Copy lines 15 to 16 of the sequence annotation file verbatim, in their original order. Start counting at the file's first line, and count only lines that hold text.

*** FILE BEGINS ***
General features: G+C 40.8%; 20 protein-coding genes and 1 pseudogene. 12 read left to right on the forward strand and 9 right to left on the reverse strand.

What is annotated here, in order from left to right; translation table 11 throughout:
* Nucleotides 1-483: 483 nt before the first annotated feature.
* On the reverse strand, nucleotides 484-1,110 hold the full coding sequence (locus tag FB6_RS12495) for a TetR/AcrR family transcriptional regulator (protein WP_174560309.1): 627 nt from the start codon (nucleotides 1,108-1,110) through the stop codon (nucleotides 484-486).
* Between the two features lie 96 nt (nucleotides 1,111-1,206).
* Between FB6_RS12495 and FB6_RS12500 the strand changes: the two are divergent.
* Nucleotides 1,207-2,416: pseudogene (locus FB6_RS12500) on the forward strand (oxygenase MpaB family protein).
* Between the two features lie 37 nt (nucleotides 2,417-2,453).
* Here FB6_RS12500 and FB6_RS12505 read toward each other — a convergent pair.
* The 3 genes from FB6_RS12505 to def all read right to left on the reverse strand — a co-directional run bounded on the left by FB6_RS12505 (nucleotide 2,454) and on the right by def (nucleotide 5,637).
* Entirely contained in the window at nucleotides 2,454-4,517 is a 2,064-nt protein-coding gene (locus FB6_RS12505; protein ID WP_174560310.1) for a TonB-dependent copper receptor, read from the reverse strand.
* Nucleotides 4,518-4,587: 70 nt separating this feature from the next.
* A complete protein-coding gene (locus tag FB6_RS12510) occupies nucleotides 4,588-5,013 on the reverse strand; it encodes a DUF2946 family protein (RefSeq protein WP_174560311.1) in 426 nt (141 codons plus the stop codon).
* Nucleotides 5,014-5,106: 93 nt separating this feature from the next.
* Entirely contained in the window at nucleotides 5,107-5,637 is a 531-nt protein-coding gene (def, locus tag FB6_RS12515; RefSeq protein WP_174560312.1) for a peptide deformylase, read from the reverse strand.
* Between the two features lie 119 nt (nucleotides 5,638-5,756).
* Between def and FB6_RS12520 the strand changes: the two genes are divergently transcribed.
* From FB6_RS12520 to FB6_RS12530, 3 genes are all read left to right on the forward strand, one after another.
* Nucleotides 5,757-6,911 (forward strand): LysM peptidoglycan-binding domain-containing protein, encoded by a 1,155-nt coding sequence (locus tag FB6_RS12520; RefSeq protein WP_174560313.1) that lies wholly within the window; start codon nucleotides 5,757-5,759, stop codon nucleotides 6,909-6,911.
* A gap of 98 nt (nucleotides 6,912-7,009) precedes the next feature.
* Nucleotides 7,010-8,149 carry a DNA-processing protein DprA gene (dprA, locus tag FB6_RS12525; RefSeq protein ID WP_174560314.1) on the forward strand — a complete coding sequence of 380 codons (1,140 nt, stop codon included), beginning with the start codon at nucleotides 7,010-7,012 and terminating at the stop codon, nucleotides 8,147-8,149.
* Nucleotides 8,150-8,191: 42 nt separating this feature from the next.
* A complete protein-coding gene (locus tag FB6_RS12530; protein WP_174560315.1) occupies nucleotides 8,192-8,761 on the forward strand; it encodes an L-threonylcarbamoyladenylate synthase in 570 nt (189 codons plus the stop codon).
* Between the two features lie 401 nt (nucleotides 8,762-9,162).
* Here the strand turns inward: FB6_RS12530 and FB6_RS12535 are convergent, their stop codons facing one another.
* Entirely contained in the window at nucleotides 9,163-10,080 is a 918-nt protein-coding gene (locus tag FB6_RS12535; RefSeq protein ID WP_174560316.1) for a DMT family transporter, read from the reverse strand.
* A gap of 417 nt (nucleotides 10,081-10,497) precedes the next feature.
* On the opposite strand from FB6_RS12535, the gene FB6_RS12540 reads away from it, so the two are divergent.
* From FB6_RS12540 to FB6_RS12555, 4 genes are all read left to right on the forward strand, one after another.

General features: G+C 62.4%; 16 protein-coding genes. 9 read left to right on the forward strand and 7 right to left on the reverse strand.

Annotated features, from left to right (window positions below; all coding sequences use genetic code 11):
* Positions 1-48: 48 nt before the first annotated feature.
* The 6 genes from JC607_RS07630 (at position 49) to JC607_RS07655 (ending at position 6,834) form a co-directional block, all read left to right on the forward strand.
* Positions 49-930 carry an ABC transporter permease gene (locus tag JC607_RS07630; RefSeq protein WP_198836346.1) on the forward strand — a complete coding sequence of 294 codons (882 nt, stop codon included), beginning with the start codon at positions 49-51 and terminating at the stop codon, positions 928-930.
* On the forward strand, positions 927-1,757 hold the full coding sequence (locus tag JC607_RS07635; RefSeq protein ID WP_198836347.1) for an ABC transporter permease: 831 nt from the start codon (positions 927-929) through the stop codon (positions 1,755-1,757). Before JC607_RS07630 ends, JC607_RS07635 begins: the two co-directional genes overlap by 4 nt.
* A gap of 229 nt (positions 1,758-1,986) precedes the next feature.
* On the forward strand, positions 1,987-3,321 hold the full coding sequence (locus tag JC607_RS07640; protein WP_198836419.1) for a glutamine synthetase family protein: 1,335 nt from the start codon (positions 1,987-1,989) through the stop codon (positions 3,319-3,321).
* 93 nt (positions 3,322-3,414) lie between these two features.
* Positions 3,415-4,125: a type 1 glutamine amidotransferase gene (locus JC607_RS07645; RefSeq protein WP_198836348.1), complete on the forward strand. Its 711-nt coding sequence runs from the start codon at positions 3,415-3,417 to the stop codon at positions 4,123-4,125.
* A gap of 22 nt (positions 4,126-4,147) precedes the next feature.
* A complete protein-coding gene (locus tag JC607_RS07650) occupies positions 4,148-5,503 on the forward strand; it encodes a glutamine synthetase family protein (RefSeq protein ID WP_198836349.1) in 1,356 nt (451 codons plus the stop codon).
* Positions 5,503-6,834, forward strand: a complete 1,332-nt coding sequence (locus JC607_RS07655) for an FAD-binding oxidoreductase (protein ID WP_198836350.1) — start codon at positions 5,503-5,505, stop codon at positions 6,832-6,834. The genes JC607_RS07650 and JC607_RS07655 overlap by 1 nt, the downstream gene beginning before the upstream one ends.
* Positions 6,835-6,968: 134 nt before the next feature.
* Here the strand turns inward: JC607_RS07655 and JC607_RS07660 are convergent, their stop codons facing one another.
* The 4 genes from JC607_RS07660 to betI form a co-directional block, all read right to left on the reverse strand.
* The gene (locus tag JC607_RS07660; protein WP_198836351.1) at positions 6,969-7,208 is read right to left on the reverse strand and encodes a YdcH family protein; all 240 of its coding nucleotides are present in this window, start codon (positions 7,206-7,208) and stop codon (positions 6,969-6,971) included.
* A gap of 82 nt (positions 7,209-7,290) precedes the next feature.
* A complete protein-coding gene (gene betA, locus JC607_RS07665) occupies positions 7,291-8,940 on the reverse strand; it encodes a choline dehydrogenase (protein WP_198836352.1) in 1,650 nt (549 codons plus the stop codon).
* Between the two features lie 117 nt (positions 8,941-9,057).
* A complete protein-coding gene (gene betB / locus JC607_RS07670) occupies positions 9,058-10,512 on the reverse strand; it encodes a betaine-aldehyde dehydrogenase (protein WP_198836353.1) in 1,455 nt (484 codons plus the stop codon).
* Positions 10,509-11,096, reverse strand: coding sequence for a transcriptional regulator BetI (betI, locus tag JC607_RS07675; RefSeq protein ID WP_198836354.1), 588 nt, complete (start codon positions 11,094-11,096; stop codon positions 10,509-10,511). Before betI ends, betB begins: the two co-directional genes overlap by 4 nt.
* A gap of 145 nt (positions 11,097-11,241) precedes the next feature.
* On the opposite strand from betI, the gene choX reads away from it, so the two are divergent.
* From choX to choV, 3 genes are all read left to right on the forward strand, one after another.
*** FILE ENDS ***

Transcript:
* Entirely contained in the window at nucleotides 5,107-5,637 is a 531-nt protein-coding gene (def, locus tag FB6_RS12515; RefSeq protein WP_174560312.1) for a peptide deformylase, read from the reverse strand.
* Between the two features lie 119 nt (nucleotides 5,638-5,756).